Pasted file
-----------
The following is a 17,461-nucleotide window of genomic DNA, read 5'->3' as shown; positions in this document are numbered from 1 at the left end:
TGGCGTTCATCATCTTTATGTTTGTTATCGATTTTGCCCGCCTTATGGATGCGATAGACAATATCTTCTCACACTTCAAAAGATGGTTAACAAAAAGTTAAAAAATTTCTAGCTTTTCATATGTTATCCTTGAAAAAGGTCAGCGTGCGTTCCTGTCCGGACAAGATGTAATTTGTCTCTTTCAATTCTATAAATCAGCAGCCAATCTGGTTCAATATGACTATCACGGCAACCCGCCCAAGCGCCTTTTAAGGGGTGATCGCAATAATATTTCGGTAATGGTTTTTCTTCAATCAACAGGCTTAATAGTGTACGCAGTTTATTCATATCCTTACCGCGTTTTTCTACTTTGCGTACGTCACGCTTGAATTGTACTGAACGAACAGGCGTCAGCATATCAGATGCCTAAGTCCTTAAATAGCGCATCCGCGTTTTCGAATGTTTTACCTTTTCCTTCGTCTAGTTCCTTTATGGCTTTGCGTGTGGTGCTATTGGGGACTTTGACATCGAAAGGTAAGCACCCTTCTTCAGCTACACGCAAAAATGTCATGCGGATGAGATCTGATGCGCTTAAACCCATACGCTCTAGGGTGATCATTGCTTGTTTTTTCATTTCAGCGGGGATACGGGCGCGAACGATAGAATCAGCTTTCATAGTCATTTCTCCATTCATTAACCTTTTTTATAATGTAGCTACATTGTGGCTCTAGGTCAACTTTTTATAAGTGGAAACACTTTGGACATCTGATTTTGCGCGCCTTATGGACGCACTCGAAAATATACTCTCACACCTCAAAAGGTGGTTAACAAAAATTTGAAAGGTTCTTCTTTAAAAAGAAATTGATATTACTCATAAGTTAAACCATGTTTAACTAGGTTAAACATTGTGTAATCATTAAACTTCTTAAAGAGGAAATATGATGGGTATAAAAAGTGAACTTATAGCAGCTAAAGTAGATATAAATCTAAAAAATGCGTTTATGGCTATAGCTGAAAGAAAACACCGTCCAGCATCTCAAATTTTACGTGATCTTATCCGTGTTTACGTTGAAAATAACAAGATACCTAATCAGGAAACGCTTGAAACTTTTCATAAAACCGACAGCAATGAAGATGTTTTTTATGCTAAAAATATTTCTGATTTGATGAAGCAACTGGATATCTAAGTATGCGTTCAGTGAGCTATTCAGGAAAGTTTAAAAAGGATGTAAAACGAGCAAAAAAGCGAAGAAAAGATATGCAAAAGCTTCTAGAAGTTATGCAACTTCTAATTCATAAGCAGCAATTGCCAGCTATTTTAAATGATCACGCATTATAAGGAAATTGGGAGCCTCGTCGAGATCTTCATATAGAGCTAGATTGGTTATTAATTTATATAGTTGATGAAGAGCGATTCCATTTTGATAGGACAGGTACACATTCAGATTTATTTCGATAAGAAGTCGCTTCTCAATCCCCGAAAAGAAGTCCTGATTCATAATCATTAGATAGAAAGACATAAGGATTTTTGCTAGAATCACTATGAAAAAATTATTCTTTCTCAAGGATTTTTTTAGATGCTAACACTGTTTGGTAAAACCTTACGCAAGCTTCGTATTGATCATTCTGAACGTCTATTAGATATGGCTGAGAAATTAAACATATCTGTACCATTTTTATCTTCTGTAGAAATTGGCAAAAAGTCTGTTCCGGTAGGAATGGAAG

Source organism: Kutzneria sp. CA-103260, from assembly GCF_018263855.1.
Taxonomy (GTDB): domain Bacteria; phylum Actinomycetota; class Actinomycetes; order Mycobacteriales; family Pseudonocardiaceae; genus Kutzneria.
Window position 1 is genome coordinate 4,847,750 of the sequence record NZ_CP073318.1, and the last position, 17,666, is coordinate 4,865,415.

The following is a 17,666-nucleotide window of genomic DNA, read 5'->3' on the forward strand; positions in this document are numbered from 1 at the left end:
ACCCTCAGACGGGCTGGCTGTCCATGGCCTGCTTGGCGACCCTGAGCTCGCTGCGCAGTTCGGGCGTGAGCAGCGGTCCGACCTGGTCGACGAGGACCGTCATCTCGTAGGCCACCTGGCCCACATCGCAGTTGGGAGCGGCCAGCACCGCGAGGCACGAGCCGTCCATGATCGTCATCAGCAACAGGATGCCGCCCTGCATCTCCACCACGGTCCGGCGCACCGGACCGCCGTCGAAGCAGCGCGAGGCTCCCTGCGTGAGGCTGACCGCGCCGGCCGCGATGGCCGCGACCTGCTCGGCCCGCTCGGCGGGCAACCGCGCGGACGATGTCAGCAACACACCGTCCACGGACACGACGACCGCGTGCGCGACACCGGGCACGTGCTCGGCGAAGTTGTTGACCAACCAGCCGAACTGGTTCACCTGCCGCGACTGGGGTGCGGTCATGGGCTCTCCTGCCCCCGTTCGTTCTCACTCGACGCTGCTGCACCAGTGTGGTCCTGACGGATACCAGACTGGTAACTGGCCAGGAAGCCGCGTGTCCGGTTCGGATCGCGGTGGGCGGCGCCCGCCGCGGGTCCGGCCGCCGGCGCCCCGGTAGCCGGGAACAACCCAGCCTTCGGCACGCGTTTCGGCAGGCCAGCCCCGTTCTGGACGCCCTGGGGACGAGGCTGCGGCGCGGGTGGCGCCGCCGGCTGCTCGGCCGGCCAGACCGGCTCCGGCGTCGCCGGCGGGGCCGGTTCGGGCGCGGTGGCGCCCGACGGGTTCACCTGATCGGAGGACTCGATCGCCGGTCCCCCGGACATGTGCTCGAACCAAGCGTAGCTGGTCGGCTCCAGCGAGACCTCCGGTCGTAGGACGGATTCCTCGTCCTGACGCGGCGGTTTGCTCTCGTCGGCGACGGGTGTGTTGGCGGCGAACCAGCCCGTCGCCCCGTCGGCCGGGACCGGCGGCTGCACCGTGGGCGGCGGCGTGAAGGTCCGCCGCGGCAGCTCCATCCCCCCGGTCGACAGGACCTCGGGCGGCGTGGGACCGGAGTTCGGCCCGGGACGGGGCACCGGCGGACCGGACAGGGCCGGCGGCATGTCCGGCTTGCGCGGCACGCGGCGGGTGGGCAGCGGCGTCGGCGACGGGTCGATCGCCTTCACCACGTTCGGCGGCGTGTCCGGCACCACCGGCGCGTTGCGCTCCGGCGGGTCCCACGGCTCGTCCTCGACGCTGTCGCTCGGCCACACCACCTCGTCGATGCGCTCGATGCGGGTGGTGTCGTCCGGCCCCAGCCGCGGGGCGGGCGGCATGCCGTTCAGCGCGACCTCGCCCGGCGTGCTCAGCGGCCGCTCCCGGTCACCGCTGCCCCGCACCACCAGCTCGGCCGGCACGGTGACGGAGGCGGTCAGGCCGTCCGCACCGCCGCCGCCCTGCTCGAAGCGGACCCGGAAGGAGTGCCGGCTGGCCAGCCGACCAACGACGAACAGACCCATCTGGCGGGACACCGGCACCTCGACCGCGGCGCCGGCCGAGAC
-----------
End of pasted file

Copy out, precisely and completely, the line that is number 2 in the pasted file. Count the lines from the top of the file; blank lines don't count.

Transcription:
TGGCGTTCATCATCTTTATGTTTGTTATCGATTTTGCCCGCCTTATGGATGCGATAGACAATATCTTCTCACACTTCAAAAGATGGTTAACAAAAAGTTAAAAAATTTCTAGCTTTTCATATGTTATCCTTGAAAAAGGTCAGCGTGCGTTCCTGTCCGGACAAGATGTAATTTGTCTCTTTCAATTCTATAAATCAGCAGCCAATCTGGTTCAATATGACTATCACGGCAACCCGCCCAAGCGCCTTTTAAGGGGTGATCGCAATAATATTTCGGTAATGGTTTTTCTTCAATCAACAGGCTTAATAGTGTACGCAGTTTATTCATATCCTTACCGCGTTTTTCTACTTTGCGTACGTCACGCTTGAATTGTACTGAACGAACAGGCGTCAGCATATCAGATGCCTAAGTCCTTAAATAGCGCATCCGCGTTTTCGAATGTTTTACCTTTTCCTTCGTCTAGTTCCTTTATGGCTTTGCGTGTGGTGCTATTGGGGACTTTGACATCGAAAGGTAAGCACCCTTCTTCAGCTACACGCAAAAATGTCATGCGGATGAGATCTGATGCGCTTAAACCCATACGCTCTAGGGTGATCATTGCTTGTTTTTTCATTTCAGCGGGGATACGGGCGCGAACGATAGAATCAGCTTTCATAGTCATTTCTCCATTCATTAACCTTTTTTATAATGTAGCTACATTGTGGCTCTAGGTCAACTTTTTATAAGTGGAAACACTTTGGACATCTGATTTTGCGCGCCTTATGGACGCACTCGAAAATATACTCTCACACCTCAAAAGGTGGTTAACAAAAATTTGAAAGGTTCTTCTTTAAAAAGAAATTGATATTACTCATAAGTTAAACCATGTTTAACTAGGTTAAACATTGTGTAATCATTAAACTTCTTAAAGAGGAAATATGATGGGTATAAAAAGTGAACTTATAGCAGCTAAAGTAGATATAAATCTAAAAAATGCGTTTATGGCTATAGCTGAAAGAAAACACCGTCCAGCATCTCAAATTTTACGTGATCTTATCCGTGTTTACGTTGAAAATAACAAGATACCTAATCAGGAAACGCTTGAAACTTTTCATAAAACCGACAGCAATGAAGATGTTTTTTATGCTAAAAATATTTCTGATTTGATGAAGCAACTGGATATCTAAGTATGCGTTCAGTGAGCTATTCAGGAAAGTTTAAAAAGGATGTAAAACGAGCAAAAAAGCGAAGAAAAGATATGCAAAAGCTTCTAGAAGTTATGCAACTTCTAATTCATAAGCAGCAATTGCCAGCTATTTTAAATGATCACGCATTATAAGGAAATTGGGAGCCTCGTCGAGATCTTCATATAGAGCTAGATTGGTTATTAATTTATATAGTTGATGAAGAGCGATTCCATTTTGATAGGACAGGTACACATTCAGATTTATTTCGATAAGAAGTCGCTTCTCAATCCCCGAAAAGAAGTCCTGATTCATAATCATTAGATAGAAAGACATAAGGATTTTTGCTAGAATCACTATGAAAAAATTATTCTTTCTCAAGGATTTTTTTAGATGCTAACACTGTTTGGTAAAACCTTACGCAAGCTTCGTATTGATCATTCTGAACGTCTATTAGATATGGCTGAGAAATTAAACATATCTGTACCATTTTTATCTTCTGTAGAAATTGGCAAAAAGTCTGTTCCGGTAGGAATGGAAG